Microsoft has moved the UrlEncode and Decode methods into a WebUtility static class. If you are super nosy you can see the code that’s doing your encoding here.

To get access you need to install this nuget package, which at the time of writing means running this command from your package command line :

Now you have access to URL Encoding

So you’ve heard about ASP.net Core and you’re considering the move, but you want to know if it’s really worth it. You will always have to weigh up the pros and cons, especially if you are intending to move an existing app into .net core. But here’s 5 reasons you should definitely consider ASP.net core for your next project.

It’s A Small Learning Curve

Yes it’s true that there is a learning curve when learning .net core, even if you’re a seasoned ASP.net developer, but it’s not as big as you might think. For example, the language is still C#, namespaces are often the same or have been lifted and shifted to an easy location, and many classes/pieces of code you already have are usually able to be moved without too much hassle.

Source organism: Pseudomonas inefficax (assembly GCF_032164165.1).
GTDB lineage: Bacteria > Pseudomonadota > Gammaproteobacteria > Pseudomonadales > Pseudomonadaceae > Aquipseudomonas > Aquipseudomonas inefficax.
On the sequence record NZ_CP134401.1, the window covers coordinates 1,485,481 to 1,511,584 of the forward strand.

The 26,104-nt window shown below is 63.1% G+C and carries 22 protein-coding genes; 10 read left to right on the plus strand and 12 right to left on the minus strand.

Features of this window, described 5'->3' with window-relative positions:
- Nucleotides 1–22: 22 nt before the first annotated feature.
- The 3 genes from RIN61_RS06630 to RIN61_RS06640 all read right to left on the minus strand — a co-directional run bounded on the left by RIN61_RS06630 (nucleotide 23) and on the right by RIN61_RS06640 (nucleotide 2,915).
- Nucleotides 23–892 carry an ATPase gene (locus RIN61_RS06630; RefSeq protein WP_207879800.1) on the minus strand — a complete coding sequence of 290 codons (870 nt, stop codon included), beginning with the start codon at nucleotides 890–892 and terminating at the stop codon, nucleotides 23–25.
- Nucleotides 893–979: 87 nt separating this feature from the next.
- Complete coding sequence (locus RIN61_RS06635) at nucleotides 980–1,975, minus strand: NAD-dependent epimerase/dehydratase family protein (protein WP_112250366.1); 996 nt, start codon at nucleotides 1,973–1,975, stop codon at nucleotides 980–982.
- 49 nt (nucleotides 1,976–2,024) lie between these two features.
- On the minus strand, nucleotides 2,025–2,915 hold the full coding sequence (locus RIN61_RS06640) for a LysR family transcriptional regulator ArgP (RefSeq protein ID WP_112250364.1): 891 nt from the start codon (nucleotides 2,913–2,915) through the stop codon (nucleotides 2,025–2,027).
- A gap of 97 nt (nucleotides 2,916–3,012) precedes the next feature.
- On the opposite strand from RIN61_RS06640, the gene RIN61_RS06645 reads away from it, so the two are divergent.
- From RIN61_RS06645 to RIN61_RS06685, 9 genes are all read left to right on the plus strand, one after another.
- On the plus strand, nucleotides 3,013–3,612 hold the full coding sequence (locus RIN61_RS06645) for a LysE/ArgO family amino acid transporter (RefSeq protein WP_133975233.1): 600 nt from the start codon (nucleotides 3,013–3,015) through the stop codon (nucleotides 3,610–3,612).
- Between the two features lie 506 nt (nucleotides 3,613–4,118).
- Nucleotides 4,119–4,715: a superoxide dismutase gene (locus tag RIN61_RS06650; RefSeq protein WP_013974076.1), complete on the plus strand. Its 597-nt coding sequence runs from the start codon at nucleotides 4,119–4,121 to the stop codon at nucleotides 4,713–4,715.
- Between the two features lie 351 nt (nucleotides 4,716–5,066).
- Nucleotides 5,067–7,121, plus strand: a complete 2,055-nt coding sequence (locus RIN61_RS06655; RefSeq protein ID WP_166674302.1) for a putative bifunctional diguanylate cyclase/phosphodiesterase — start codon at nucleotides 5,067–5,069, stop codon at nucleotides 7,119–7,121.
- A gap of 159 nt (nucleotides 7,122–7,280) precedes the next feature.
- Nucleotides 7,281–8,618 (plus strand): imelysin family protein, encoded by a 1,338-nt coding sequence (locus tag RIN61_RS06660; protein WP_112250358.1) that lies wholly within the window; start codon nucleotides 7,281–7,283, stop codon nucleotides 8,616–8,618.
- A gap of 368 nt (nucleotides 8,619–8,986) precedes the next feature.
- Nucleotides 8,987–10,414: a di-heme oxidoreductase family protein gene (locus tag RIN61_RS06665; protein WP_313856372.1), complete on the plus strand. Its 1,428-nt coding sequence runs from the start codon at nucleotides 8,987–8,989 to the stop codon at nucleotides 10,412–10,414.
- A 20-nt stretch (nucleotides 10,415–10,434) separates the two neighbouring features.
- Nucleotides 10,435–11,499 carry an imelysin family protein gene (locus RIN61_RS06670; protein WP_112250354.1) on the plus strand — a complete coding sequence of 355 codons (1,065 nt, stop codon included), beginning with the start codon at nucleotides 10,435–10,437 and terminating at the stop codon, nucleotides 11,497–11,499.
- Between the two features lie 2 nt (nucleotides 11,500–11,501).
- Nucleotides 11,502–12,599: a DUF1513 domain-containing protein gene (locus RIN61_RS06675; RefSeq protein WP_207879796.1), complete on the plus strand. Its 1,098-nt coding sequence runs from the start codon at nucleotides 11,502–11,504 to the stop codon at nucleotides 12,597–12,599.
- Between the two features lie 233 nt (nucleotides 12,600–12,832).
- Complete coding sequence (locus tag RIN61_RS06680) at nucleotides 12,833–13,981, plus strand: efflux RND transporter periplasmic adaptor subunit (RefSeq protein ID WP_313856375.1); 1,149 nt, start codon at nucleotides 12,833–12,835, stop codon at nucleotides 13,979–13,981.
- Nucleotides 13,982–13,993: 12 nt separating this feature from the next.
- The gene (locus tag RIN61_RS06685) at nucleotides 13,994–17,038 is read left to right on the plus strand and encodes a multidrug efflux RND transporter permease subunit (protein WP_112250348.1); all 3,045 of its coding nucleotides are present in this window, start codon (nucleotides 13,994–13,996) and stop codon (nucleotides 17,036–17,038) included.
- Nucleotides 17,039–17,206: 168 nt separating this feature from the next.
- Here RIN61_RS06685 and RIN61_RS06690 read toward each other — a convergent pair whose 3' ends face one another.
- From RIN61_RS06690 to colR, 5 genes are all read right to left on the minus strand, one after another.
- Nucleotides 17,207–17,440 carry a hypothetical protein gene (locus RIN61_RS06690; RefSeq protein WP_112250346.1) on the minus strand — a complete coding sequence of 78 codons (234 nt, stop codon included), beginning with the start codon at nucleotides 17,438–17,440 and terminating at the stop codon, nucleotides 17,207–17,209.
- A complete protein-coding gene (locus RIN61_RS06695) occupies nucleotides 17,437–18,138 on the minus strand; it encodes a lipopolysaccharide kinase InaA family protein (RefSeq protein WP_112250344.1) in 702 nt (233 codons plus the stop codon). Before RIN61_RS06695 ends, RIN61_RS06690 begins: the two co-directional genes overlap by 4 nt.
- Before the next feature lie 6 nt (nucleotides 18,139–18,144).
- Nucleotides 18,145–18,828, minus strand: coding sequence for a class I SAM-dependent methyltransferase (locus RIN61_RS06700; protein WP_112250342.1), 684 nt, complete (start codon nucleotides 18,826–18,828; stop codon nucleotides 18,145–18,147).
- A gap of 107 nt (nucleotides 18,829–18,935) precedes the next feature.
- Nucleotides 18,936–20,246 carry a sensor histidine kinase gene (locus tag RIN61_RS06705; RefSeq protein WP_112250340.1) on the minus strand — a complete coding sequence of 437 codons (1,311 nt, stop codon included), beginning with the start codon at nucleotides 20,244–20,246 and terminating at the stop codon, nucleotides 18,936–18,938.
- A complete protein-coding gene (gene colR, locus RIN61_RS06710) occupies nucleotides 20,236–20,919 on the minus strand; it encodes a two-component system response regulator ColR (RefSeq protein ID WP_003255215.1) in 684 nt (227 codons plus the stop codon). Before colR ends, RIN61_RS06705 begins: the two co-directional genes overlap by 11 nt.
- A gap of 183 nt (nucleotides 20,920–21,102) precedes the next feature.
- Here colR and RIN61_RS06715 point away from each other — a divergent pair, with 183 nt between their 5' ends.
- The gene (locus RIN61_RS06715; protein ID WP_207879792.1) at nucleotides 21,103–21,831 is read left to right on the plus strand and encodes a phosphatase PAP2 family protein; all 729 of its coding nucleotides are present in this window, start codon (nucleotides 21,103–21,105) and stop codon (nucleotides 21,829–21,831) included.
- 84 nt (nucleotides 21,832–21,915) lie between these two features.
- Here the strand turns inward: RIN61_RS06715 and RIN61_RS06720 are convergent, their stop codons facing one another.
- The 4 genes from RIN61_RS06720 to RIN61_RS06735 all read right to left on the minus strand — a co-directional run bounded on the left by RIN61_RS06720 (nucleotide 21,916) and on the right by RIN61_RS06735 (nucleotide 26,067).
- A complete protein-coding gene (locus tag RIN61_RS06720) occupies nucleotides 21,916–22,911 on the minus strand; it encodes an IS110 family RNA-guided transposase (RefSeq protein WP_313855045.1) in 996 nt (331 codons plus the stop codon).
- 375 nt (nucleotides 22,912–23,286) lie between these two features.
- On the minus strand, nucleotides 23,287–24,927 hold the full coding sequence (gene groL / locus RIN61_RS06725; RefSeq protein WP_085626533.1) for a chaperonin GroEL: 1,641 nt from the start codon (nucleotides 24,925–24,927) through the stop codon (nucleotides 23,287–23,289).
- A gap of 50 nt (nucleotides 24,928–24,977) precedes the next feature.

With that being said, there are a few notable exceptions. Things like cryptography services have either been severely changed. In some cases classes like the FTPWebRequest have been completely removed, much to the annoyance of some (Although should be added back in the future). If you are doing a small test application in .net core or have full embraced microservices, you will quickly be able to validate if .net core has everything you need. If you are attempting to port a massive monolith, it might be worthwhile researching into the few things .net core is currently lacking before setting off.

Multi Platform